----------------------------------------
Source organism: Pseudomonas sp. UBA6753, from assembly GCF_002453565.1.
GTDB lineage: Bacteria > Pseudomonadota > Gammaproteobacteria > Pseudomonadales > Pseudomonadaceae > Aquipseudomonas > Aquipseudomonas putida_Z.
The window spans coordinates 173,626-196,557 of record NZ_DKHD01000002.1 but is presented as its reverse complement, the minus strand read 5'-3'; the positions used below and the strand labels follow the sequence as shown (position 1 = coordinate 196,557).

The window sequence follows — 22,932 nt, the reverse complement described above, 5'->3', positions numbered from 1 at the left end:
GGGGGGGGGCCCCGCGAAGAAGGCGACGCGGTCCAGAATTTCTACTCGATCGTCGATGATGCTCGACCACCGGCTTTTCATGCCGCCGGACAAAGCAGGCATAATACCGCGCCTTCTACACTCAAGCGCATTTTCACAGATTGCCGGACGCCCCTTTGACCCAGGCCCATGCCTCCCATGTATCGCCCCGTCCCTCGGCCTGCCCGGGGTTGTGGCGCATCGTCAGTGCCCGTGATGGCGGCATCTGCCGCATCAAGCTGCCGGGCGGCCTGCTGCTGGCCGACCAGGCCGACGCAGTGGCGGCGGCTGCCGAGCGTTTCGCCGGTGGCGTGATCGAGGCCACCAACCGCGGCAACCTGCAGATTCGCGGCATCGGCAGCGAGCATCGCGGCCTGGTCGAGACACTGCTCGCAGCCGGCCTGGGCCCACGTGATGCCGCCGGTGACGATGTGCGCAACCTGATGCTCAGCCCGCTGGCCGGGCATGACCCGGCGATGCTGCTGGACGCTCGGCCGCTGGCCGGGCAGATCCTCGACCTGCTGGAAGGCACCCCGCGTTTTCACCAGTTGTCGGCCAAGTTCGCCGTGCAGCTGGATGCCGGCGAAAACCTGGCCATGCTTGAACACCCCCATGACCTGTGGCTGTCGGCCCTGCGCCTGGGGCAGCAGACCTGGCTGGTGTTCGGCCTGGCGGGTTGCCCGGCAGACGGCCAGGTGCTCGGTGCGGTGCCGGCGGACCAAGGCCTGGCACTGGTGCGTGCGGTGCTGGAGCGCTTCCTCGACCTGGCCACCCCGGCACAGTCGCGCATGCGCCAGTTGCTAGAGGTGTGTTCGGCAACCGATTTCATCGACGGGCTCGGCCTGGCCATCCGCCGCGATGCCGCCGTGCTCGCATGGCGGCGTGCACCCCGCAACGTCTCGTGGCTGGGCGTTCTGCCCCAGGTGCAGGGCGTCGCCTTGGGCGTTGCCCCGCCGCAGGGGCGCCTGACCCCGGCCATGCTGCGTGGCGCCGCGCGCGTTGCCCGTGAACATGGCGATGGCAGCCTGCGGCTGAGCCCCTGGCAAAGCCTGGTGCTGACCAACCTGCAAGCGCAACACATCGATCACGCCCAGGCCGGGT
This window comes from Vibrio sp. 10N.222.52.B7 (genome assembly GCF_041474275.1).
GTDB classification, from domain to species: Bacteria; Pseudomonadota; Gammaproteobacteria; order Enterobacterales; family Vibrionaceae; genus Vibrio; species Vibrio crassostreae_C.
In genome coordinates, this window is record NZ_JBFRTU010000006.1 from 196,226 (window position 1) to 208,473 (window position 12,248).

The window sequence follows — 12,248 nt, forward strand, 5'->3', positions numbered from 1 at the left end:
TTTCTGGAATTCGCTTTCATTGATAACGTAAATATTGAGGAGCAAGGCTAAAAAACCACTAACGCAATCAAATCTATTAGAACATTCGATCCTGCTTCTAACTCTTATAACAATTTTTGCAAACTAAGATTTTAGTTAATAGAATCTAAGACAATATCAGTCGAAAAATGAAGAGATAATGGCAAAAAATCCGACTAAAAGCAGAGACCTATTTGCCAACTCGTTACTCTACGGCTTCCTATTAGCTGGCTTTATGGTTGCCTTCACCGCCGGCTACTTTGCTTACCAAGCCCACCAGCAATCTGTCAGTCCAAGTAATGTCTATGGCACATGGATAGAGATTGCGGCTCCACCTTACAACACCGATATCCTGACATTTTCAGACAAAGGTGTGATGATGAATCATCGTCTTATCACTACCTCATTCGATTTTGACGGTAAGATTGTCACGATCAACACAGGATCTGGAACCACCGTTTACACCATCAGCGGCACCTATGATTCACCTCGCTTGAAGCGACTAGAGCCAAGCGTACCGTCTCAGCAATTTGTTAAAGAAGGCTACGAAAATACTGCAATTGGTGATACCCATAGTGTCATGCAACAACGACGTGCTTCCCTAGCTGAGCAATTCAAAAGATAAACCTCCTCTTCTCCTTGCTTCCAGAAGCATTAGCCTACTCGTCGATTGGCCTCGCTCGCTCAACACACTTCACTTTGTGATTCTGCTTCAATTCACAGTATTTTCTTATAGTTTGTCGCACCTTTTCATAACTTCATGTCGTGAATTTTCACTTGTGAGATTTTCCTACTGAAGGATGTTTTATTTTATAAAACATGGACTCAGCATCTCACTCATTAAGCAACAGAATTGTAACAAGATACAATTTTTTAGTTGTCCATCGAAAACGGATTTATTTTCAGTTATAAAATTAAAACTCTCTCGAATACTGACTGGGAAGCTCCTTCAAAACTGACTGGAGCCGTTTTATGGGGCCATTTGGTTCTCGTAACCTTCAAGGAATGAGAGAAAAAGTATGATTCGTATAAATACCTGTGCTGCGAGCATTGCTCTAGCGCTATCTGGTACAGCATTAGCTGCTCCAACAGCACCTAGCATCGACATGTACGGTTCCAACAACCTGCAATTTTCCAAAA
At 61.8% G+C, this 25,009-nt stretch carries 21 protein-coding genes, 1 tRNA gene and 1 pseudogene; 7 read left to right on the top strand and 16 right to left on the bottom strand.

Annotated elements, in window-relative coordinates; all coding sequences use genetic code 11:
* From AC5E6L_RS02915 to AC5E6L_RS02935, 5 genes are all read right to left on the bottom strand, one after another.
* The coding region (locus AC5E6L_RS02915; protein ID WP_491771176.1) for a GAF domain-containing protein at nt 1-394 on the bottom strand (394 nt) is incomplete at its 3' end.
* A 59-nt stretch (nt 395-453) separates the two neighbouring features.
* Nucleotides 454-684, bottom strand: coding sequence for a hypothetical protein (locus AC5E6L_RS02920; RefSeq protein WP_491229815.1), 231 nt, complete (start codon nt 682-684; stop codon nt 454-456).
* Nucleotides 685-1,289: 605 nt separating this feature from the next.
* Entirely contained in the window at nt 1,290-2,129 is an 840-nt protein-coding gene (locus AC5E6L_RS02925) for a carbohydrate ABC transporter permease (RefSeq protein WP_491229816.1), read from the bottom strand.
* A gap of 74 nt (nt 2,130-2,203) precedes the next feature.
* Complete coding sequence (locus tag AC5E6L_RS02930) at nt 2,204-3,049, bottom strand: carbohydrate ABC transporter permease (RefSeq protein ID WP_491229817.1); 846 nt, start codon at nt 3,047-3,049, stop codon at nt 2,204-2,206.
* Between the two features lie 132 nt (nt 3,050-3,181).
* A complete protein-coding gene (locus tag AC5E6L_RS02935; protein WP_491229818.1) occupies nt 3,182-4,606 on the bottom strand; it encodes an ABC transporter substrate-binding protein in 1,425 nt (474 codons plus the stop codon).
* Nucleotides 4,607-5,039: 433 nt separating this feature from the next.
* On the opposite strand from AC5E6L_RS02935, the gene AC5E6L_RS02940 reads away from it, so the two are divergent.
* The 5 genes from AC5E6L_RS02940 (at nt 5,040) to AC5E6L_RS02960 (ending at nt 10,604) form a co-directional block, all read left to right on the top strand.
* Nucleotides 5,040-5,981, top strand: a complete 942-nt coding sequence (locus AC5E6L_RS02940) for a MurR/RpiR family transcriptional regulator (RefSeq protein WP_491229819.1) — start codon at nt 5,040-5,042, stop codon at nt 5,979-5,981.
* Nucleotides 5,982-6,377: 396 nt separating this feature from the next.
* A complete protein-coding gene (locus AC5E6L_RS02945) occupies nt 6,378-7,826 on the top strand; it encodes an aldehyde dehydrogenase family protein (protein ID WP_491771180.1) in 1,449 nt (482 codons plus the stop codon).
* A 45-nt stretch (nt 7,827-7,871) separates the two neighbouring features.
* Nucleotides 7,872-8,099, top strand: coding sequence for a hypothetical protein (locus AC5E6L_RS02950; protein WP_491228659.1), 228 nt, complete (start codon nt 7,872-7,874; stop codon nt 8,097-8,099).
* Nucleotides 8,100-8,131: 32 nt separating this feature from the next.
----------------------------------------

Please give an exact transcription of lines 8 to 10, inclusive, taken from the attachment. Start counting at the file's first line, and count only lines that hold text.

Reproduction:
In genome coordinates, this window is record NZ_JBFRTU010000006.1 from 196,226 (window position 1) to 208,473 (window position 12,248).

The window sequence follows — 12,248 nt, forward strand, 5'->3', positions numbered from 1 at the left end:
TTTCTGGAATTCGCTTTCATTGATAACGTAAATATTGAGGAGCAAGGCTAAAAAACCACTAACGCAATCAAATCTATTAGAACATTCGATCCTGCTTCTAACTCTTATAACAATTTTTGCAAACTAAGATTTTAGTTAATAGAATCTAAGACAATATCAGTCGAAAAATGAAGAGATAATGGCAAAAAATCCGACTAAAAGCAGAGACCTATTTGCCAACTCGTTACTCTACGGCTTCCTATTAGCTGGCTTTATGGTTGCCTTCACCGCCGGCTACTTTGCTTACCAAGCCCACCAGCAATCTGTCAGTCCAAGTAATGTCTATGGCACATGGATAGAGATTGCGGCTCCACCTTACAACACCGATATCCTGACATTTTCAGACAAAGGTGTGATGATGAATCATCGTCTTATCACTACCTCATTCGATTTTGACGGTAAGATTGTCACGATCAACACAGGATCTGGAACCACCGTTTACACCATCAGCGGCACCTATGATTCACCTCGCTTGAAGCGACTAGAGCCAAGCGTACCGTCTCAGCAATTTGTTAAAGAAGGCTACGAAAATACTGCAATTGGTGATACCCATAGTGTCATGCAACAACGACGTGCTTCCCTAGCTGAGCAATTCAAAAGATAAACCTCCTCTTCTCCTTGCTTCCAGAAGCATTAGCCTACTCGTCGATTGGCCTCGCTCGCTCAACACACTTCACTTTGTGATTCTGCTTCAATTCACAGTATTTTCTTATAGTTTGTCGCACCTTTTCATAACTTCATGTCGTGAATTTTCACTTGTGAGATTTTCCTACTGAAGGATGTTTTATTTTATAAAACATGGACTCAGCATCTCACTCATTAAGCAACAGAATTGTAACAAGATACAATTTTTTAGTTGTCCATCGAAAACGGATTTATTTTCAGTTATAAAATTAAAACTCTCTCGAATACTGACTGGGAAGCTCCTTCAAAACTGACTGGAGCCGTTTTATGGGGCCATTTGGTTCTCGTAACCTTCAAGGAATGAGAGAAAAAGTATGATTCGTATAAATACCTGTGCTGCGAGCATTGCTCTAGCGCTATCTGGTACAGCATTAGCTGCTCCAACAGCACCTAGCATCGACATGTACGGTTCCAACAACCTGCAATTTTCCAAAA